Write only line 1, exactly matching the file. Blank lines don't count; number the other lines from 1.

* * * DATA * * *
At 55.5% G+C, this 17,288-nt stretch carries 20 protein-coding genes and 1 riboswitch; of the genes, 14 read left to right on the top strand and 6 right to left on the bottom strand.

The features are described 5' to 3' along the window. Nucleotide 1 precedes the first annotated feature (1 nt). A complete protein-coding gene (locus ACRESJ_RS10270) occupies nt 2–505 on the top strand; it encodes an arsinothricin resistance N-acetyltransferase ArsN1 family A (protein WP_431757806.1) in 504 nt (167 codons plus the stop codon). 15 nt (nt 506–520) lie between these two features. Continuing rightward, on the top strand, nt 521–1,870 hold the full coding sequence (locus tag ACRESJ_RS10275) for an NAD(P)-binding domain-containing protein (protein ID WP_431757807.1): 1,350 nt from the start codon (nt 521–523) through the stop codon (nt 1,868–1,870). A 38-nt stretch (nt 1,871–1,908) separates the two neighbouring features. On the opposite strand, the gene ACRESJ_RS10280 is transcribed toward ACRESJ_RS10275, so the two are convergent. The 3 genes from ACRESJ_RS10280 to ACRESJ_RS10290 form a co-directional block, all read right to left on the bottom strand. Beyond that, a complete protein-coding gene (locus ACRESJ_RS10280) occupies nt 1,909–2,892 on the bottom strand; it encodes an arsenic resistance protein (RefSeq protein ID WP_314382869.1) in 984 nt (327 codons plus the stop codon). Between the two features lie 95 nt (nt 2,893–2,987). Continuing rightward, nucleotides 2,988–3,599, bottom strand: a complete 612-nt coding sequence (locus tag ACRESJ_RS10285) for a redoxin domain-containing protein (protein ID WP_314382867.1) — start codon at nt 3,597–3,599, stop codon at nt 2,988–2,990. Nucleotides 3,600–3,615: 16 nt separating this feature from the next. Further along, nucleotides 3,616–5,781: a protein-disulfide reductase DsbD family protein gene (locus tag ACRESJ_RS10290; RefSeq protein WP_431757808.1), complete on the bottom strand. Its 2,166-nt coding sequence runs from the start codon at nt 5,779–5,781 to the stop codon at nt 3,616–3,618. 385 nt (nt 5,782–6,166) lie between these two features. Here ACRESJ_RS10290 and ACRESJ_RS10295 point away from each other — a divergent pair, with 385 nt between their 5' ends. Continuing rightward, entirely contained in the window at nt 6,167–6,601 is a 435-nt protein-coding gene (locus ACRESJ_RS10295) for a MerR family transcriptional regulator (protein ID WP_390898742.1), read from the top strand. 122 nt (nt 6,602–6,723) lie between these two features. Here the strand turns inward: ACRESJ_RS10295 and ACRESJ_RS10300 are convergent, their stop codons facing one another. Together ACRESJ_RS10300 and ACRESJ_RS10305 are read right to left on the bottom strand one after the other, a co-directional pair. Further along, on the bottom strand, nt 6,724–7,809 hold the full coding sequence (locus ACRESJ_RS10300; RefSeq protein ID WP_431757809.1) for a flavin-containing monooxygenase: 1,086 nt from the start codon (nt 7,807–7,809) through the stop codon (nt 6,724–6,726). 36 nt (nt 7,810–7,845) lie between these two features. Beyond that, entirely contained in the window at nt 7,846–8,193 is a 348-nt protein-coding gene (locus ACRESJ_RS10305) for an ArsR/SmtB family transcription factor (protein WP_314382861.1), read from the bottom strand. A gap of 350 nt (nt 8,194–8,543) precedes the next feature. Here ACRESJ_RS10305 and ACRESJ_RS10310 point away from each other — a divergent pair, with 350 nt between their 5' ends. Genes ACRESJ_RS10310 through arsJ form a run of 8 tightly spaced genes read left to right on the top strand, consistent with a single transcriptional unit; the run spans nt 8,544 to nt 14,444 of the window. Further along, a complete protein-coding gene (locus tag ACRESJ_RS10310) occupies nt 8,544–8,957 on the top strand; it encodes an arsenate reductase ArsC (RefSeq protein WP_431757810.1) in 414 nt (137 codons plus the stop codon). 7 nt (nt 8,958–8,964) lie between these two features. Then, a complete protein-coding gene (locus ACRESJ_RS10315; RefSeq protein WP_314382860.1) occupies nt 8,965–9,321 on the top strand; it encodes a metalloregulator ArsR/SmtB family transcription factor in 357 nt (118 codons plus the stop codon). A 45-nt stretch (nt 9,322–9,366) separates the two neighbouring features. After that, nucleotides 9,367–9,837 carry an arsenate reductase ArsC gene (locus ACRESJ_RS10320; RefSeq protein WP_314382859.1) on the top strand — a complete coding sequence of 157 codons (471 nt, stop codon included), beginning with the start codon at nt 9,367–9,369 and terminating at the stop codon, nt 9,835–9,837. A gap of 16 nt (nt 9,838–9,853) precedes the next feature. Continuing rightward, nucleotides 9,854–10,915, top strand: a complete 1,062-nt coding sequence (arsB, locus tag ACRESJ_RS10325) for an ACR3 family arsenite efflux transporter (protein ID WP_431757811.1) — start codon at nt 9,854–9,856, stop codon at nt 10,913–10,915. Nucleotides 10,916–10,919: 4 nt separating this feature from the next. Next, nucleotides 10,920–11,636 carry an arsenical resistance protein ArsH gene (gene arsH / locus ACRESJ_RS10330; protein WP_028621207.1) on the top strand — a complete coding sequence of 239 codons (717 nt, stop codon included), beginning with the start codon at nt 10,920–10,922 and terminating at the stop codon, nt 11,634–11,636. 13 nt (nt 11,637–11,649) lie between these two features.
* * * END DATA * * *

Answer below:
At 55.5% G+C, this 17,288-nt stretch carries 20 protein-coding genes and 1 riboswitch; of the genes, 14 read left to right on the top strand and 6 right to left on the bottom strand.